Parliament yesterday approved the long term loan facility agreement between the government and the African Development Bank (AfDB) for an amount of US$600,000,000 for Cocoa Productivity Enhancement Programmes (CPEPs) by the Ghana Cocoa Board (COCOBOD).
The approval was in pursuant to the provisions of Article 181 of the Constitution and Sections 55 and 56 of the Public Financial Management Act 2016 (ACT 921), the terms and conditions of all government borrowing which shall be laid before Parliament and shall not come into operation unless the terms and conditions are approved by a Resolution of Parliament in accordance with Article 181.
The House by the same resolution approved a waiver of US$3,000,000 slapped on the loan facility as Stamp Duty by the Provision of Article 174 (2) of the Constitution which empowered Parliament to confer power on any person or authority to waive or vary tax imposed by an Act of Parliament.
Since the loan facility was introduced as a motion and adopted by the House on Tuesday, yesterday’s approval was seen as a routine process since the Minority had accepted the loan in principles but punctured few holes into its disbursement during the debate on the Motion.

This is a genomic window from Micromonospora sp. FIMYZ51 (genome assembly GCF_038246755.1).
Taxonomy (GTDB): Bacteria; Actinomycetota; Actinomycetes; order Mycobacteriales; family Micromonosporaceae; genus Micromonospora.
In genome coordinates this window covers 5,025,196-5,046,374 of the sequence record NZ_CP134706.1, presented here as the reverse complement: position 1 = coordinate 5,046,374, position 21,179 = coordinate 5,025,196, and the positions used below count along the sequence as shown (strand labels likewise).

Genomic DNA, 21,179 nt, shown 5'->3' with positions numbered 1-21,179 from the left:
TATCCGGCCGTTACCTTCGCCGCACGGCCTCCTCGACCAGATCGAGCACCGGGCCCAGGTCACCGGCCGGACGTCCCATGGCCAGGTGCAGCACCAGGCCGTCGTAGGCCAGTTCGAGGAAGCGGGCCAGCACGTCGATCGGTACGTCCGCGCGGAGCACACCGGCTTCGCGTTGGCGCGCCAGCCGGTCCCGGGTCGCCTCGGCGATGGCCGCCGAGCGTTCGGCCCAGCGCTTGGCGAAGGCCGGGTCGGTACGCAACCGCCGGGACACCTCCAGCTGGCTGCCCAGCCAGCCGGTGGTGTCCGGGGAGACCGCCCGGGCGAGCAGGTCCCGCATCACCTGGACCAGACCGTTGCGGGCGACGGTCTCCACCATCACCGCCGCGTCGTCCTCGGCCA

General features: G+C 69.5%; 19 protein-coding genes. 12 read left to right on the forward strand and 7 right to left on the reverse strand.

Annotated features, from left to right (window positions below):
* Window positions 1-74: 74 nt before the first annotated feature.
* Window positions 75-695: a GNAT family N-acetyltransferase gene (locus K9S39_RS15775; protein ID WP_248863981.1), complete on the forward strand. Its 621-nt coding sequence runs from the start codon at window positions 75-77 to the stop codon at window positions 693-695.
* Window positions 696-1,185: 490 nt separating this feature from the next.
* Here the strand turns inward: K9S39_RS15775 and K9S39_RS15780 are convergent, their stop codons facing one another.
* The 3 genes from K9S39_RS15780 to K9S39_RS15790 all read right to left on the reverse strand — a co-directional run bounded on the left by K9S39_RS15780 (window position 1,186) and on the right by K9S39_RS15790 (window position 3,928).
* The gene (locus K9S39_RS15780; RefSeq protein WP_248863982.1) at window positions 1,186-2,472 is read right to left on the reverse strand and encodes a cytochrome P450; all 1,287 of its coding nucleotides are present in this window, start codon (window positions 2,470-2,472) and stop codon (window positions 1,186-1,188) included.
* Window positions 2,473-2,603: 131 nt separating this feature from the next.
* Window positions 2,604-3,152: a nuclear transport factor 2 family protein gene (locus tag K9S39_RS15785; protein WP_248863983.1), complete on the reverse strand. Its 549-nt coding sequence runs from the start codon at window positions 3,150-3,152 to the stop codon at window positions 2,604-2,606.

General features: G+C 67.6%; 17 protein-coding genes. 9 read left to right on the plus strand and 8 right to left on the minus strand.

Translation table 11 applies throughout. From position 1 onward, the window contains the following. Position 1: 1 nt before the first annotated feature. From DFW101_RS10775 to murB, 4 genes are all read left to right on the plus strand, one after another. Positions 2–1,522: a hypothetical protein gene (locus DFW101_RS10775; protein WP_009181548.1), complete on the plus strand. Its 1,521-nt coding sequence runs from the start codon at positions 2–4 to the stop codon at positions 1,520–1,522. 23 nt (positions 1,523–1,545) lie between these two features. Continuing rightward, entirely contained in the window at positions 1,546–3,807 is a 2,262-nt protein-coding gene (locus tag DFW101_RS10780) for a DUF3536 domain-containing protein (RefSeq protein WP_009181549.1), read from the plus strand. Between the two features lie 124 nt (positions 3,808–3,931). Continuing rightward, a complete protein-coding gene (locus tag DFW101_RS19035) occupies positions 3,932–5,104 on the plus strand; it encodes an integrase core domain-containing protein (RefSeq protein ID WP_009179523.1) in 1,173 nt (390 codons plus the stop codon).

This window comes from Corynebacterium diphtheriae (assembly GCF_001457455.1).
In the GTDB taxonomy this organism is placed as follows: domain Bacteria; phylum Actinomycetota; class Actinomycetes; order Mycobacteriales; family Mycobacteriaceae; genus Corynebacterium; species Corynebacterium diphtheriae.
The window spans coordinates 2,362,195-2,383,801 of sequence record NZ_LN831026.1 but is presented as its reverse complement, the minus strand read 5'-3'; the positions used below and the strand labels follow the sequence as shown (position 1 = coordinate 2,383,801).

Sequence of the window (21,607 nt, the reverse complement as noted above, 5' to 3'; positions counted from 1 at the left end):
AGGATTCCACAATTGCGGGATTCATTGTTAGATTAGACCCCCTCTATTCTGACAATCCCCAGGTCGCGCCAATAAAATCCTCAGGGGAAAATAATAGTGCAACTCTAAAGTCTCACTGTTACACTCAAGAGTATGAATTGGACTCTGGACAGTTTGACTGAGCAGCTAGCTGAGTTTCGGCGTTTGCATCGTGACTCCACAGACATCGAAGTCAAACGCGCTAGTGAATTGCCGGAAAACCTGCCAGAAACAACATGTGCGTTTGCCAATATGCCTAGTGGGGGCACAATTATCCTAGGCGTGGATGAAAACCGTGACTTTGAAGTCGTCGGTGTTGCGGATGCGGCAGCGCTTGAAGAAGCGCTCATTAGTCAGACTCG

Before the approval, the Minority Leader, Haruna Iddrisu, had sought clarification from the Majority whether the Minister of Finance would present himself to the House to explain the few challenges the Minority had raised with regards to the loans.
It was when the response came in the affirmative that, the First Deputy Speaker, Mr Joseph Osei-Owusu, called for the presentation of the resolution after which the Deputy Minister for Finance, Abena Osei-Asare, moved for the acceptance of the resolution and was seconded by Dr Mark Assibey-Yeboah, Chairman of the Finance Committee.
During a voice call for approval the Majority yelled a resounding ‘yea’ to indicate their approval, whilst the Minority did not either utter a ‘yes’ or ‘no’, an indication that the loan has an overwhelming approval from the House.
The US$600,000,000 loan agreement is to transform the cocoa beans cultivation through many interventions such as hand pollination to ensure more flowers on the cocoa plants, irrigation of the farms, rehabilitation of moribund farms, rehabilitation of trees affected by the swollen shoot disease through cutting and replanting of the trees, and building more warehouses for storage.
The loan would also take care of data collection on farmers and their farms, promotion and consumption of cocoa products and building the capacity of local manufacturers to add value to the beans.
BY LAWRENCE MARKWEI